Chef's Hat: Smoke a roast and serve with creamy potato salad for a summer treat
Enjoy more than the traditional foods of summer
Though they could be served year-round, some dishes are usually only made after the temperature rises.
Potato salad is one of those side dishes that most people only make after the snow melts. The reason may be that potato salad compliments any grilled meat, whether that be beef, pork, chicken or fish.
And potato salad is like banana bread; there are dozens of recipes for this simple salad. This creamy potato salad recipe is a combination of three recipes - a handwritten recipe, one from an old Better Homes and Gardens cookbook and one from an online site that suggested adding Old Bay Seasoning.
The end result was a creamy salad with a lot of flavor.
Although they require a long and slow cooking time, smoked meats, which are another popular summer dish, are packed full of flavor and are always a crowd pleaser.
Expand your horizons by going beyond the typical dish of ribs; instead, smoke up a juicy and flavorful chuck roast. The same steps apply - putting a dry rub on the meat, letting the meat absorb the rub for a few hours, and then cooking it long and slow in a smoker.
Don’t have a smoker? Don’t let that hold you back. All you need are wood chips and a grill. Wood chips come in a variety of flavors and are available in grocery and big box stores. For most meats, oak, maple, apple or cherry are good options for the wood. Mesquite has a strong, intense flavor and is best used in small quantities, if you choose to use it.
To prep the chips, soak them in water for 30 minutes to 2 hours. When you are getting ready to smoke, place the chips on a large piece of aluminum foil and then put another sheet on top. Twist the ends together to form a foil packet. Poke a few holes for venting so the smoke can escape.
Prepare your grill as normal, placing the charcoal on one side, and place the packet of chips on top of the charcoal.
The meat should be cooked over indirect heat. If cooked over direct heat, the meat can easily overcook and become tough.
Remember, low and slow are the rules of the game when it comes to smoking meat. Most meats will take between four and five hours to cook using this cooking method.
There is nothing better than sitting down with family and friends and enjoying a great “summer” meal. Smoking is a long, slow process, and not a quick, weeknight meal, but that rich and luscious taste of the meat is worth the wait. Happy Eating!
Creamy Potato Salad
- 3 pounds of red or Yukon Gold potatoes
- 2 tablespoons apple cider vinegar
- 2 to 3 tablespoons sugar
- 1 1/2 cups mayonnaise or Miracle Whip
- 2 teaspoons Dijon mustard
- 2 teaspoons celery seed
- 1 teaspoon salt
- ½ teaspoon pepper
- 1 teaspoon Old Bay Seasoning (or use paprika)
- ¼ cup sweet or bread and butter pickles, chopped
- 3 celery stalks, diced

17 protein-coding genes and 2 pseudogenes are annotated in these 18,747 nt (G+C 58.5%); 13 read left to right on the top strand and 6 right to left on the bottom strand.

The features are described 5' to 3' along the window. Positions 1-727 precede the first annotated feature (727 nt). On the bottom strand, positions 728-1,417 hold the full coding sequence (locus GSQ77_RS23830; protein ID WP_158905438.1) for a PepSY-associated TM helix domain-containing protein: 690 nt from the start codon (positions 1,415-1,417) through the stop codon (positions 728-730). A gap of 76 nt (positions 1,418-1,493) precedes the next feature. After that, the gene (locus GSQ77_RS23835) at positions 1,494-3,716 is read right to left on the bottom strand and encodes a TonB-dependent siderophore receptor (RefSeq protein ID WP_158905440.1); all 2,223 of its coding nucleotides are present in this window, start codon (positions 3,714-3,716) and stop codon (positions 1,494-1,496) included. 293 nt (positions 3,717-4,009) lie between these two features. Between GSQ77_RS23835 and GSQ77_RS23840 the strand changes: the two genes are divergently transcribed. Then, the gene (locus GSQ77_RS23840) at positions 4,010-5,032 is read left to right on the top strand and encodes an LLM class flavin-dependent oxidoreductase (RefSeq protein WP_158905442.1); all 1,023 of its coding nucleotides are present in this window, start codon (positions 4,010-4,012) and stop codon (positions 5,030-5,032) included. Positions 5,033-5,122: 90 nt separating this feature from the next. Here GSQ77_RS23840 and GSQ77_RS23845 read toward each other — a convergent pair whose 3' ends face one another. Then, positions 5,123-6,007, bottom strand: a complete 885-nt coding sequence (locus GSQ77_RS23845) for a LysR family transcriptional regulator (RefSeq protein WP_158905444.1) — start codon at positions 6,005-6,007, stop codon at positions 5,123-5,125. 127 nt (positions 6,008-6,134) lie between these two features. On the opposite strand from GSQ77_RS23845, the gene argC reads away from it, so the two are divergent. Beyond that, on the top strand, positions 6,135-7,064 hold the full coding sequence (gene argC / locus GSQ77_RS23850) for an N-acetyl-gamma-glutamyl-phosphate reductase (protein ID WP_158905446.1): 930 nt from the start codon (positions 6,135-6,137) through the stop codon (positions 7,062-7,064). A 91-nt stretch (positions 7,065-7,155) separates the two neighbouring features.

- 5 to 6 green onions, diced using white and green parts
- ½ small cucumber, peeled and cut into chunks
- 3 hard boiled eggs
Peel and cut the potatoes into ½-inch chunks. Place the potatoes in a large pot and add enough water so the potatoes are covered by 1 inch. Cook over medium-high heat until the water reaches a boil. Reduce heat to medium to maintain the simmer, and continue cooking the potatoes for 5-8 minutes or until the potatoes are tender, but still have some firmness.
Drain the potatoes. Place in a bowl and let sit for 20 to 30 minutes to cool, or place in the refrigerator until ready to prepare the dressing.
In a large measuring cup or medium sized bowl, mix together the mayonnaise, vinegar, 2 tablespoons of sugar, the Dijon mustard and spices. Taste; if it's too bitter, add sugar.
Once the potatoes are cooled, add the pickles, cucumber, celery and onions. Slice the eggs and add them to the mixture. Pour the mayonnaise mixture over the potatoes and toss gently. Taste; if necessary, add additional salt and pepper. Chill at least 2 hours before serving.
Smoked Chuck Roast
- 5-pound boneless chuck roast
- 2 teaspoons garlic powder
- 2 teaspoons onion powder
- 1 tablespoon salt
- 1 tablespoon black pepper
- ½ teaspoon cayenne pepper
- 1 teaspoon dried mustard
- 1 tablespoon brown sugar
Using paper towels, pat the roast to remove any liquids or moisture.
In a small bowl, combine all the spices and brown sugar and mix until well combined. Coat the roast evenly with the spice mixture. Cover with plastic wrap and place in the refrigerator for at least 2 hours or overnight.
Place your wood in the smoker and heat smoker to 250 degrees.
Place the chuck roast in the smoker. Close the lid (or door) and cook until the bark is fully developed (around 3 to 3 1/2 hours). The temperature of the meat should be about 165 degrees. Flip the roast about every hour while smoking.
Remove from the smoker and wrap the roast tightly in a double layer of heavy duty aluminum foil. Place the roast back on the smoker for about one more hour. The internal temperature should read 200 degrees.
Remove the roast from the smoker and let it sit in the foil on the countertop for another hour. Slice the meat and serve.